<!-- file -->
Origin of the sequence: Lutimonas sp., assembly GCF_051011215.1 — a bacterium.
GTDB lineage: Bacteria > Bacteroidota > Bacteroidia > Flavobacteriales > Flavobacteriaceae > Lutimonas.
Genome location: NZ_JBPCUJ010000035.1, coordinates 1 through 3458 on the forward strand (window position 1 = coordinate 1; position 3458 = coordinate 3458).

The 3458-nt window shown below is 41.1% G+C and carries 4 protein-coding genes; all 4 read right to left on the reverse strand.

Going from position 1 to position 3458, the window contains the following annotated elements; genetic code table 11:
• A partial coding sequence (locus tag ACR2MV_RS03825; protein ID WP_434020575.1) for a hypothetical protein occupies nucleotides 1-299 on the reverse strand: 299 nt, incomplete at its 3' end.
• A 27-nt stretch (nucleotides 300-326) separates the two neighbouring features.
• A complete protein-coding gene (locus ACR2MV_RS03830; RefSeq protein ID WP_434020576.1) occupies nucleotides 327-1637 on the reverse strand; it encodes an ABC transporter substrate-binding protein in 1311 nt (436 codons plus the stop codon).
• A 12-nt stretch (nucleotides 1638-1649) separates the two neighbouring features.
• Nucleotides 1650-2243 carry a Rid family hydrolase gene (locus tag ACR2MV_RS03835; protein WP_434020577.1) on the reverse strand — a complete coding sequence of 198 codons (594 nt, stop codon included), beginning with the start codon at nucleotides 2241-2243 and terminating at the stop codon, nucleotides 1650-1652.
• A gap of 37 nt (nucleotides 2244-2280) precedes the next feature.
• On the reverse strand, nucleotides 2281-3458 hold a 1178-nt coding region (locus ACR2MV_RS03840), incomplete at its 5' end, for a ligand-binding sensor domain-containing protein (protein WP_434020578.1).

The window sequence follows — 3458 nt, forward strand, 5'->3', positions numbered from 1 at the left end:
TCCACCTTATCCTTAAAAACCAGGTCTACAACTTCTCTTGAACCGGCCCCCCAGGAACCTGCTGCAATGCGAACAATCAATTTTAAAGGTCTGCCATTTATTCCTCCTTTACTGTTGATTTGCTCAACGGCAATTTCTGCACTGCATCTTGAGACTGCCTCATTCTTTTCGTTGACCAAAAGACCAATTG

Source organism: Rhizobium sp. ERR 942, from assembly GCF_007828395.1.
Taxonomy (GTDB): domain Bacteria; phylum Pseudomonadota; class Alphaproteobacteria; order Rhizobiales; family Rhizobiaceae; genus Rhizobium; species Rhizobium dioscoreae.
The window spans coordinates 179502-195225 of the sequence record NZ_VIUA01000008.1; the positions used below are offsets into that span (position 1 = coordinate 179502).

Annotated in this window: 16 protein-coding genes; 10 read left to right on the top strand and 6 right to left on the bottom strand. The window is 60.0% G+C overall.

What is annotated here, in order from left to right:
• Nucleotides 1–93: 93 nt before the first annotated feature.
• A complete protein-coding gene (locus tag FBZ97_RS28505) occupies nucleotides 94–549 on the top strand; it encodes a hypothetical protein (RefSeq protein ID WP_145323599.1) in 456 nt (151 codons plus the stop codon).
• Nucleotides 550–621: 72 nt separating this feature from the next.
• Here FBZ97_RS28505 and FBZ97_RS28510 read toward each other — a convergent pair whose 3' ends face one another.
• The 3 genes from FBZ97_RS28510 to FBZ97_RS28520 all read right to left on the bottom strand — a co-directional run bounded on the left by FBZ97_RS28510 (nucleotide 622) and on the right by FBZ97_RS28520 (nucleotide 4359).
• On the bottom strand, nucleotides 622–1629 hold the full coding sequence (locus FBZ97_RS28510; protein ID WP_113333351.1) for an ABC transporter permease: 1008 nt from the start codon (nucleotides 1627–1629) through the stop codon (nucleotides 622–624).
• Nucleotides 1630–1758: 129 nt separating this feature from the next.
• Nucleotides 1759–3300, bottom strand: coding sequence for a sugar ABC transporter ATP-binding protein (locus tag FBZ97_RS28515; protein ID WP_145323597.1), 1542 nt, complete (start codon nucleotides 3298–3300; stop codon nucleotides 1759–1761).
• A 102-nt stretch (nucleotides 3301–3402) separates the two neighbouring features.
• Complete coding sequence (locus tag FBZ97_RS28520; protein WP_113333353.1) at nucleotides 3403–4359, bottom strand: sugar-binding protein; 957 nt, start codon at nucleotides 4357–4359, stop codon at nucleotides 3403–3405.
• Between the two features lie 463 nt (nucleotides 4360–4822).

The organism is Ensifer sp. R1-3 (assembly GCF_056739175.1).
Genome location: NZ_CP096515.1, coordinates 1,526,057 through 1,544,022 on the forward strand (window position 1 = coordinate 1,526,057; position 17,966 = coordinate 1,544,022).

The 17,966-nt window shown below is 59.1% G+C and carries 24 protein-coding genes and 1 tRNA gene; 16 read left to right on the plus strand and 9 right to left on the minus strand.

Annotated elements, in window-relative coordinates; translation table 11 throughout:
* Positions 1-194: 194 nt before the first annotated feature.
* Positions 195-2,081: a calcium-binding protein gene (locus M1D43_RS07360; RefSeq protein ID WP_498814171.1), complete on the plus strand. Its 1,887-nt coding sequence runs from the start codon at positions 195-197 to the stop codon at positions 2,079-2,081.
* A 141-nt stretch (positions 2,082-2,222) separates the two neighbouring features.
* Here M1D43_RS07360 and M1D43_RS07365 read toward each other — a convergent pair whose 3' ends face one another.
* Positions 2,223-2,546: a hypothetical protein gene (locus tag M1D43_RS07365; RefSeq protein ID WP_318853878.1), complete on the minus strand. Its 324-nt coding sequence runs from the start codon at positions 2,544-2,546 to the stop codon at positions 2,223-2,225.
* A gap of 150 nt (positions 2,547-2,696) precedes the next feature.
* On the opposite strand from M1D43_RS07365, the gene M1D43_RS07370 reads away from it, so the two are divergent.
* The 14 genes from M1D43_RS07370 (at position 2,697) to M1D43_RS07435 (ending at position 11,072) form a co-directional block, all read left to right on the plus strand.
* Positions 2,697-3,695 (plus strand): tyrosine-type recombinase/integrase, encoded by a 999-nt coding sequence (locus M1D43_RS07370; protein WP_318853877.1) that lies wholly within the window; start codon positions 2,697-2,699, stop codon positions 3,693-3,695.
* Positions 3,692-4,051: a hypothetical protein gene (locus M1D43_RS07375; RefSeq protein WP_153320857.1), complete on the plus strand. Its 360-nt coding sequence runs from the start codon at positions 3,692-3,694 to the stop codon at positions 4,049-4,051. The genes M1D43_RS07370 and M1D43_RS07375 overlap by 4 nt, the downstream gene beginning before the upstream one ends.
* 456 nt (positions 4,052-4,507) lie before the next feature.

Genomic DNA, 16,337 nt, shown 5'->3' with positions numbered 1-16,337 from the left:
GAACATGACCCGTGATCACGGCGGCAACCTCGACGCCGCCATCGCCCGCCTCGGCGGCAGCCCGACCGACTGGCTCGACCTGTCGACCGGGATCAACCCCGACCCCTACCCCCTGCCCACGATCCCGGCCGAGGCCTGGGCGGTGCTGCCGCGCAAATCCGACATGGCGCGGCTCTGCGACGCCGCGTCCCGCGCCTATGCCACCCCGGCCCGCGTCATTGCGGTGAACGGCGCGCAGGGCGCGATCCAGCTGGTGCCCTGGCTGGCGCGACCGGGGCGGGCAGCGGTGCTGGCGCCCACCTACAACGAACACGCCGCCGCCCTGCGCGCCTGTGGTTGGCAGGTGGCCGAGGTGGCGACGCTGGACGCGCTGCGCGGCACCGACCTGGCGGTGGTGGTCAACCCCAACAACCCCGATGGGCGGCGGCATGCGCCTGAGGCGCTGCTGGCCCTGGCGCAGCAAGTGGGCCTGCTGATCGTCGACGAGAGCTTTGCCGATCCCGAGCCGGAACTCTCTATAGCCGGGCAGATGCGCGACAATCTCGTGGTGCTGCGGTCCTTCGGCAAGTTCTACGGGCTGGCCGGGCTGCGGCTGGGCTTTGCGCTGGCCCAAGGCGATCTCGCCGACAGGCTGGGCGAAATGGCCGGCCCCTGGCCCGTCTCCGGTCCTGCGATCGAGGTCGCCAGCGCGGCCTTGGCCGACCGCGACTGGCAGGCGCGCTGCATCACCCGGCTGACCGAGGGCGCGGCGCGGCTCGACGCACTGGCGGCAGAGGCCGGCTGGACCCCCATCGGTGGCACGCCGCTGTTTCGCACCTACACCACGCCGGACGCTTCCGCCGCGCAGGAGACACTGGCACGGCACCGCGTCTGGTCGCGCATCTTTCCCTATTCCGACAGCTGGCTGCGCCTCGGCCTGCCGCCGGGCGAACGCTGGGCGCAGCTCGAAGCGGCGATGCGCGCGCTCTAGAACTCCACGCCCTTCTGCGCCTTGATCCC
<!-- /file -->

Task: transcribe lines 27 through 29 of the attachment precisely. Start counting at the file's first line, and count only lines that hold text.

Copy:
• Nucleotides 1759–3300, bottom strand: coding sequence for a sugar ABC transporter ATP-binding protein (locus tag FBZ97_RS28515; protein ID WP_145323597.1), 1542 nt, complete (start codon nucleotides 3298–3300; stop codon nucleotides 1759–1761).
• A 102-nt stretch (nucleotides 3301–3402) separates the two neighbouring features.
• Complete coding sequence (locus tag FBZ97_RS28520; protein WP_113333353.1) at nucleotides 3403–4359, bottom strand: sugar-binding protein; 957 nt, start codon at nucleotides 4357–4359, stop codon at nucleotides 3403–3405.